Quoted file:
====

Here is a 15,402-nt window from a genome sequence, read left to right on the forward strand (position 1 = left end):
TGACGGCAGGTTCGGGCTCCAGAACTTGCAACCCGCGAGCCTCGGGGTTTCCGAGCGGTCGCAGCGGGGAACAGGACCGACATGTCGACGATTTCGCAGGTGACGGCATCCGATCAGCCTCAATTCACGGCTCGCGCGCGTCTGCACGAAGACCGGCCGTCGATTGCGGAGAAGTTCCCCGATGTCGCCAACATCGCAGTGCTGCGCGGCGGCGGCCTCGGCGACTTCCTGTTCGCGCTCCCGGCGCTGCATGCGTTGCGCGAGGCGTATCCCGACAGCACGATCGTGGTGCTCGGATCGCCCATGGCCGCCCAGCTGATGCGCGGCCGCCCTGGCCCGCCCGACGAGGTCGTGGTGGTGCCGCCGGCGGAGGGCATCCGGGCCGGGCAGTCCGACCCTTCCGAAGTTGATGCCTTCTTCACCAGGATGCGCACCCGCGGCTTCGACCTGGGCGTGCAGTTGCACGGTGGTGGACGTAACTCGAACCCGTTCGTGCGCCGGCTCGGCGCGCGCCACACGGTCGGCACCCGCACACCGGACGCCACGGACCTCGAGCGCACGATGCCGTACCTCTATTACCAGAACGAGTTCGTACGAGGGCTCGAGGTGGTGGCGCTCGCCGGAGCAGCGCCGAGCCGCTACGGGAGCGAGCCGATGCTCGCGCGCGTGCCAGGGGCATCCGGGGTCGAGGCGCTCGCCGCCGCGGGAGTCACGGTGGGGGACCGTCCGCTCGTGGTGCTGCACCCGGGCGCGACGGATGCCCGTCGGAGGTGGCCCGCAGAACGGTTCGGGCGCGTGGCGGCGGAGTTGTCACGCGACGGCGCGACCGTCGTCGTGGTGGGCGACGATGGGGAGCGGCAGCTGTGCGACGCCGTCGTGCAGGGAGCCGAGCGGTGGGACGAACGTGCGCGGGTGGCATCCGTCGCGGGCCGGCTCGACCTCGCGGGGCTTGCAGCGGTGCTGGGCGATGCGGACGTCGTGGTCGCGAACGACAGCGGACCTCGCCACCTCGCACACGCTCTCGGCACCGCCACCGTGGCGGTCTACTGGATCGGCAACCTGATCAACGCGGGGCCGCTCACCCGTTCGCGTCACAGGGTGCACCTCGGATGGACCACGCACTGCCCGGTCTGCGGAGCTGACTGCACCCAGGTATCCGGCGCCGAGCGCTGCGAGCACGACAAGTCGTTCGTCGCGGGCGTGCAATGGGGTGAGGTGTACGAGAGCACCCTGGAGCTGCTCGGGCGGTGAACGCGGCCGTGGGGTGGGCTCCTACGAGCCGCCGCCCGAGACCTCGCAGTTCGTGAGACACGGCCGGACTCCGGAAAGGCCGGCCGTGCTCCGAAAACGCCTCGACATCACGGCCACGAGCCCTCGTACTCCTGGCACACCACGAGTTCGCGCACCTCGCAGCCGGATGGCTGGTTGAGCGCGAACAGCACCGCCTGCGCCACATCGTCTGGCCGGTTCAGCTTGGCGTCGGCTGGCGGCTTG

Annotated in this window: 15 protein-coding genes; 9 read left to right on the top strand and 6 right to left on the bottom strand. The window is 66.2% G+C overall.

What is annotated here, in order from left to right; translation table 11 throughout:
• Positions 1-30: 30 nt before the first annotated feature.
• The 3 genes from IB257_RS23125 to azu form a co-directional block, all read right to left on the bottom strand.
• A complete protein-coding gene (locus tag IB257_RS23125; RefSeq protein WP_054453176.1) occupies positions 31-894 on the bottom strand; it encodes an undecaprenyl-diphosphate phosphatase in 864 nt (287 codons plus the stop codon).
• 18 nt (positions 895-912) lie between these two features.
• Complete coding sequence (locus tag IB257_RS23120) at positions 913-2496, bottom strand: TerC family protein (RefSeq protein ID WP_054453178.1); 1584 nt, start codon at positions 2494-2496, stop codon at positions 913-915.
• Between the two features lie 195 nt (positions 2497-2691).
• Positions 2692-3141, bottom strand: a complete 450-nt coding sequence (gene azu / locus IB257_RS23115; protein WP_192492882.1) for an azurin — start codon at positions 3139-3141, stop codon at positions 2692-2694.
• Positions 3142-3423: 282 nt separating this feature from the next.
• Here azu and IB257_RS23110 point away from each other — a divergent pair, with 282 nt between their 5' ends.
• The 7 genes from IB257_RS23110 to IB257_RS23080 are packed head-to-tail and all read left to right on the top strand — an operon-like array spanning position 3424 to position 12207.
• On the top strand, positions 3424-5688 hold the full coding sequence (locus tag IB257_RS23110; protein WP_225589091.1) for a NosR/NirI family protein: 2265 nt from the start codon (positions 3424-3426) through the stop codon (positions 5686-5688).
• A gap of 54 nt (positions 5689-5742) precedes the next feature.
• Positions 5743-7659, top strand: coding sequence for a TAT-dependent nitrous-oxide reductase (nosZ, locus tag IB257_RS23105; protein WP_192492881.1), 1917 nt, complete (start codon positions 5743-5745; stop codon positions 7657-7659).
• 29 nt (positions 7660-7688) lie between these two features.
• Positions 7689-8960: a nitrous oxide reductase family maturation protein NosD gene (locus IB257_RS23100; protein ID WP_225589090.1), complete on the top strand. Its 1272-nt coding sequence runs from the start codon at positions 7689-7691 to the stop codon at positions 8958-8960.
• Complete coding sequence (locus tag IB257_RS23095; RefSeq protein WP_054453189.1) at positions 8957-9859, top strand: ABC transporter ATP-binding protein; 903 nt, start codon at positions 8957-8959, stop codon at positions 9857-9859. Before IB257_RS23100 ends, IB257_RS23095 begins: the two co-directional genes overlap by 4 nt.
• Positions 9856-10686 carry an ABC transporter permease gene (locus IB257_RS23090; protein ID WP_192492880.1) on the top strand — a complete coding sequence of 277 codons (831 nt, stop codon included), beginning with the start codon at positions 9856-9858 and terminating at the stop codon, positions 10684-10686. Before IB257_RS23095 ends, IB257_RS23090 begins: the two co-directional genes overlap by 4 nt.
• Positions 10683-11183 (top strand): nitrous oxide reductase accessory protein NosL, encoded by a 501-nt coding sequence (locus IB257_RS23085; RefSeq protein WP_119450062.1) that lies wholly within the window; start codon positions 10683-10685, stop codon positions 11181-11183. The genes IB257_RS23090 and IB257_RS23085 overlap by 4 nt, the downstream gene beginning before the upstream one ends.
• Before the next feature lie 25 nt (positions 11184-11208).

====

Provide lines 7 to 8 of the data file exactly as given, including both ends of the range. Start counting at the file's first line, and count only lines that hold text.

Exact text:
• A complete protein-coding gene (locus tag IB257_RS23125; RefSeq protein WP_054453176.1) occupies positions 31-894 on the bottom strand; it encodes an undecaprenyl-diphosphate phosphatase in 864 nt (287 codons plus the stop codon).
• 18 nt (positions 895-912) lie between these two features.